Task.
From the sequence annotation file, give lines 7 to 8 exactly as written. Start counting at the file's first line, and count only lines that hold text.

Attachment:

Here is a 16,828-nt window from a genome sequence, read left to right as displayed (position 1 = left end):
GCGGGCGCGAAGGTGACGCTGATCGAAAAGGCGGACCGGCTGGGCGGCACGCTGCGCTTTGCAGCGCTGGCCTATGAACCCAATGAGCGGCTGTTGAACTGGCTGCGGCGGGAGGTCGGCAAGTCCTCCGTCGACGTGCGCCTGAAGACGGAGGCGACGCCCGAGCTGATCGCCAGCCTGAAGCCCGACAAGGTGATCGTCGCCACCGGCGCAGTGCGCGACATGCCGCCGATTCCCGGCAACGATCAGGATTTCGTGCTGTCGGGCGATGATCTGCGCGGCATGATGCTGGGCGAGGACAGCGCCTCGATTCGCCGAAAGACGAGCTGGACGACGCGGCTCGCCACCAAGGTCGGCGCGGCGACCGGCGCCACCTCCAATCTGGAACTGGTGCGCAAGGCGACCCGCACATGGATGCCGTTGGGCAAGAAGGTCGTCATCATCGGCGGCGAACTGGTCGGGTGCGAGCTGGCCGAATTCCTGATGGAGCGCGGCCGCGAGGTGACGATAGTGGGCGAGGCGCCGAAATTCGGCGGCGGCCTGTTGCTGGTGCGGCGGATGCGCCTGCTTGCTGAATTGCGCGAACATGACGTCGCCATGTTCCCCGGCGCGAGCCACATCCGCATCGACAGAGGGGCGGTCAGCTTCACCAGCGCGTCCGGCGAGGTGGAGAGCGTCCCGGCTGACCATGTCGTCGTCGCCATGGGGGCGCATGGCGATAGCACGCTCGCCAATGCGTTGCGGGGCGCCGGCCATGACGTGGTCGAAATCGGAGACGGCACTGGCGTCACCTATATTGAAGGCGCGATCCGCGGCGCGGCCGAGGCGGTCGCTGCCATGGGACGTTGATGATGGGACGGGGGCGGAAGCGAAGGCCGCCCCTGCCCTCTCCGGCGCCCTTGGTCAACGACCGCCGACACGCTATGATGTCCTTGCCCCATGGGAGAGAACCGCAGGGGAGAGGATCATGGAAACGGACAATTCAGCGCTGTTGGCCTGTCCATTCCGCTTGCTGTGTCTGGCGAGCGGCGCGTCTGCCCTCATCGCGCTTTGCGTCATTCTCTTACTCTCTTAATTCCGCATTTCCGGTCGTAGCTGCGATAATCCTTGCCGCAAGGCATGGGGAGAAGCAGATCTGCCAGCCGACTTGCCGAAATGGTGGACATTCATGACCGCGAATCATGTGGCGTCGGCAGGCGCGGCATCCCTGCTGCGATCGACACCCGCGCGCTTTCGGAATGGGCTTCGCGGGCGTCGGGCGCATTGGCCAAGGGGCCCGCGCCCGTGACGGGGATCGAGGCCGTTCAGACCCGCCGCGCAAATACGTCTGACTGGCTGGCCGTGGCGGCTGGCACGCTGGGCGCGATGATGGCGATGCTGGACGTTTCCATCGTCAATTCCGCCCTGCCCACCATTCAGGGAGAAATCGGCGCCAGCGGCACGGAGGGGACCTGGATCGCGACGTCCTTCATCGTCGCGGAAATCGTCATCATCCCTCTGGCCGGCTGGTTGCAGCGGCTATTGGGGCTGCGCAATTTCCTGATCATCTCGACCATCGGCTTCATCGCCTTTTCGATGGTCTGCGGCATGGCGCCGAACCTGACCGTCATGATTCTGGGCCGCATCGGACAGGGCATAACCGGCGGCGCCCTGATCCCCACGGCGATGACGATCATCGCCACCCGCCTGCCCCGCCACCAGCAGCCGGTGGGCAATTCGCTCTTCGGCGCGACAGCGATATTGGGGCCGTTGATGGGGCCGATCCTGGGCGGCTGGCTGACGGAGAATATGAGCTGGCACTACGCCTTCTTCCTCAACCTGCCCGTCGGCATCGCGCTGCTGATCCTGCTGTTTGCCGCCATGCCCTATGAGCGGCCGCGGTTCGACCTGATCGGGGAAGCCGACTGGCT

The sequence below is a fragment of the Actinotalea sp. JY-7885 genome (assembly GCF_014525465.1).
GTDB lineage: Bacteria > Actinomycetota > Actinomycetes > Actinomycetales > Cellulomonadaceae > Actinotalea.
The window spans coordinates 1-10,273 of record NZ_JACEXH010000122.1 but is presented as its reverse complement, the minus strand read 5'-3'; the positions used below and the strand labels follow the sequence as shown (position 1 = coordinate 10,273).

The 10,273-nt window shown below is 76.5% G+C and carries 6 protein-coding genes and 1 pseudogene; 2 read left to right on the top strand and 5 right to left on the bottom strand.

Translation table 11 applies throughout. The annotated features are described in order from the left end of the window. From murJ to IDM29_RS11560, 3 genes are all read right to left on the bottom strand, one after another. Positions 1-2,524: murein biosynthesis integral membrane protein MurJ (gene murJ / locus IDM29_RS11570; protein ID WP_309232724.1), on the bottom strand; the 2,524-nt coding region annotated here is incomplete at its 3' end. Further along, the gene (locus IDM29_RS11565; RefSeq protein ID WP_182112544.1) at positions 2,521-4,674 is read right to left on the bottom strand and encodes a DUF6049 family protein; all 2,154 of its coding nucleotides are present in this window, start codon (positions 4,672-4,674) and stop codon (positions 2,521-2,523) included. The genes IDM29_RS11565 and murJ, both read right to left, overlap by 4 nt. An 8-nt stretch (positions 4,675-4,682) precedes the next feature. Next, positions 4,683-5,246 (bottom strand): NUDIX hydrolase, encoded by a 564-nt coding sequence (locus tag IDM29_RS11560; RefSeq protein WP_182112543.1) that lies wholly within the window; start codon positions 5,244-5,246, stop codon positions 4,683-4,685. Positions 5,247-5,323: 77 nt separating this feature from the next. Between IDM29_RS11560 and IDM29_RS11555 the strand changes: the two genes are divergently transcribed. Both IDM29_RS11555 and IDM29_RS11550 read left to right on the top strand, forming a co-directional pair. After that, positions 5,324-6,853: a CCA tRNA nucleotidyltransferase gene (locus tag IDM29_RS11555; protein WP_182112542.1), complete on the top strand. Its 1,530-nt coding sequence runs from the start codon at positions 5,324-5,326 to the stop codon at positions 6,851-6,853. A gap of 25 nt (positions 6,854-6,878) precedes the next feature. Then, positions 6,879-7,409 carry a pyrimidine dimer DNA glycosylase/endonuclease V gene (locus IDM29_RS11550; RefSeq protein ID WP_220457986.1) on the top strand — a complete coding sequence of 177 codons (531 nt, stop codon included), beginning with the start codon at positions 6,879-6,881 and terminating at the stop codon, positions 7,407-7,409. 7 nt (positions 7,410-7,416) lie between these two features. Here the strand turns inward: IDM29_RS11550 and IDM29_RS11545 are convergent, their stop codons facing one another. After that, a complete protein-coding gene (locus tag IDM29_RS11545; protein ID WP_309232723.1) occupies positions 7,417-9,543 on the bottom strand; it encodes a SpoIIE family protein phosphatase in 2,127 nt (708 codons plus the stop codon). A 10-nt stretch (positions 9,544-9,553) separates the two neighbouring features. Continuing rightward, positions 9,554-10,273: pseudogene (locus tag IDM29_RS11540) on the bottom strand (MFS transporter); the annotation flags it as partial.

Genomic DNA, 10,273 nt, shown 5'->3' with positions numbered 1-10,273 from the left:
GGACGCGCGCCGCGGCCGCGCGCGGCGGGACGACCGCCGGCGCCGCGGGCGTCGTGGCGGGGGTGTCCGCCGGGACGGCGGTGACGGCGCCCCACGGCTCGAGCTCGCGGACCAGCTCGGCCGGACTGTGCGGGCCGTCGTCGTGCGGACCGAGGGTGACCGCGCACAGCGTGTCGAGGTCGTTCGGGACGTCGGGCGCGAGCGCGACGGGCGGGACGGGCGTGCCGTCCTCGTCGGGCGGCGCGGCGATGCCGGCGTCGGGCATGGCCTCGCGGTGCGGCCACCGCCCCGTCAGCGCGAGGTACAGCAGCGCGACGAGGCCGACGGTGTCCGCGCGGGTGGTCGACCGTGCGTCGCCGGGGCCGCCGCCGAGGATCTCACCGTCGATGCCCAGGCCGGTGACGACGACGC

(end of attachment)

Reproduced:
Translation table 11 applies throughout. The annotated features are described in order from the left end of the window. From murJ to IDM29_RS11560, 3 genes are all read right to left on the bottom strand, one after another. Positions 1-2,524: murein biosynthesis integral membrane protein MurJ (gene murJ / locus IDM29_RS11570; protein ID WP_309232724.1), on the bottom strand; the 2,524-nt coding region annotated here is incomplete at its 3' end. Further along, the gene (locus IDM29_RS11565; RefSeq protein ID WP_182112544.1) at positions 2,521-4,674 is read right to left on the bottom strand and encodes a DUF6049 family protein; all 2,154 of its coding nucleotides are present in this window, start codon (positions 4,672-4,674) and stop codon (positions 2,521-2,523) included. The genes IDM29_RS11565 and murJ, both read right to left, overlap by 4 nt. An 8-nt stretch (positions 4,675-4,682) precedes the next feature. Next, positions 4,683-5,246 (bottom strand): NUDIX hydrolase, encoded by a 564-nt coding sequence (locus tag IDM29_RS11560; RefSeq protein WP_182112543.1) that lies wholly within the window; start codon positions 5,244-5,246, stop codon positions 4,683-4,685. Positions 5,247-5,323: 77 nt separating this feature from the next. Between IDM29_RS11560 and IDM29_RS11555 the strand changes: the two genes are divergently transcribed. Both IDM29_RS11555 and IDM29_RS11550 read left to right on the top strand, forming a co-directional pair. After that, positions 5,324-6,853: a CCA tRNA nucleotidyltransferase gene (locus tag IDM29_RS11555; protein WP_182112542.1), complete on the top strand. Its 1,530-nt coding sequence runs from the start codon at positions 5,324-5,326 to the stop codon at positions 6,851-6,853. A gap of 25 nt (positions 6,854-6,878) precedes the next feature. Then, positions 6,879-7,409 carry a pyrimidine dimer DNA glycosylase/endonuclease V gene (locus IDM29_RS11550; RefSeq protein ID WP_220457986.1) on the top strand — a complete coding sequence of 177 codons (531 nt, stop codon included), beginning with the start codon at positions 6,879-6,881 and terminating at the stop codon, positions 7,407-7,409. 7 nt (positions 7,410-7,416) lie between these two features. Here the strand turns inward: IDM29_RS11550 and IDM29_RS11545 are convergent, their stop codons facing one another. After that, a complete protein-coding gene (locus tag IDM29_RS11545; protein ID WP_309232723.1) occupies positions 7,417-9,543 on the bottom strand; it encodes a SpoIIE family protein phosphatase in 2,127 nt (708 codons plus the stop codon). A 10-nt stretch (positions 9,544-9,553) separates the two neighbouring features. Continuing rightward, positions 9,554-10,273: pseudogene (locus tag IDM29_RS11540) on the bottom strand (MFS transporter); the annotation flags it as partial.

Genomic DNA, 10,273 nt, shown 5'->3' with positions numbered 1-10,273 from the left: